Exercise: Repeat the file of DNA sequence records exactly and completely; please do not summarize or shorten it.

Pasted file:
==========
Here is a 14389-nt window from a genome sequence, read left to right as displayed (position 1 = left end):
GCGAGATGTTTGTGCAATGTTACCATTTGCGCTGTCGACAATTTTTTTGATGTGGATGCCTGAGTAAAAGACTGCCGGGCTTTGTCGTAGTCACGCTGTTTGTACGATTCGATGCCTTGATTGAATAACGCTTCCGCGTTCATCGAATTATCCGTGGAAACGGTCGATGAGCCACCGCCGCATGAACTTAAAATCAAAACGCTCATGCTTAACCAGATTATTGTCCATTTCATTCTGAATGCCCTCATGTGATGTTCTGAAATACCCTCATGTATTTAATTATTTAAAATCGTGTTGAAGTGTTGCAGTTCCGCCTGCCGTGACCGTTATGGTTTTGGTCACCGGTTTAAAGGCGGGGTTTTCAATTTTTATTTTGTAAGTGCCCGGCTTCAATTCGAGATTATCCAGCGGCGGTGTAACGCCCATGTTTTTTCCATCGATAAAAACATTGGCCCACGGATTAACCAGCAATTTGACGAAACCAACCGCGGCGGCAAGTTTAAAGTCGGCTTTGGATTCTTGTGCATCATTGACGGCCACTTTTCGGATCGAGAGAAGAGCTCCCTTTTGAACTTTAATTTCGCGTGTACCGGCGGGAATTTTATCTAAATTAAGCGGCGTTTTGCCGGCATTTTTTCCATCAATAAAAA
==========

Here is a 14389-nt window from a genome sequence, read left to right as displayed (position 1 = left end):
GCGAGATGTTTGTGCAATGTTACCATTTGCGCTGTCGACAATTTTTTTGATGTGGATGCCTGAGTAAAAGACTGCCGGGCTTTGTCGTAGTCACGCTGTTTGTACGATTCGATGCCTTGATTGAATAACGCTTCCGCGTTCATCGAATTATCCGTGGAAACGGTCGATGAGCCACCGCCGCATGAACTTAAAATCAAAACGCTCATGCTTAACCAGATTATTGTCCATTTCATTCTGAATGCCCTCATGTGATGTTCTGAAATACCCTCATGTATTTAATTATTTAAAATCGTGTTGAAGTGTTGCAGTTCCGCCTGCCGTGACCGTTATGGTTTTGGTCACCGGTTTAAAGGCGGGGTTTTCAATTTTTATTTTGTAAGTGCCCGGCTTCAATTCGAGATTATCCAGCGGCGGTGTAACGCCCATGTTTTTTCCATCGATAAAAACATTGGCCCACGGATTAACCAGCAATTTGACGAAACCAACCGCGGCGGCAAGTTTAAAGTCGGCTTTGGATTCTTGTGCATCATTGACGGCCACTTTTCGGATCGAGAGAAGAGCTCCCTTTTGAACTTTAATTTCGCGTGTACCGGCGGGAATTTTATCTAAATTAAGCGGCGTTTTGCCGGCATTTTTTCCATCAATAAAAA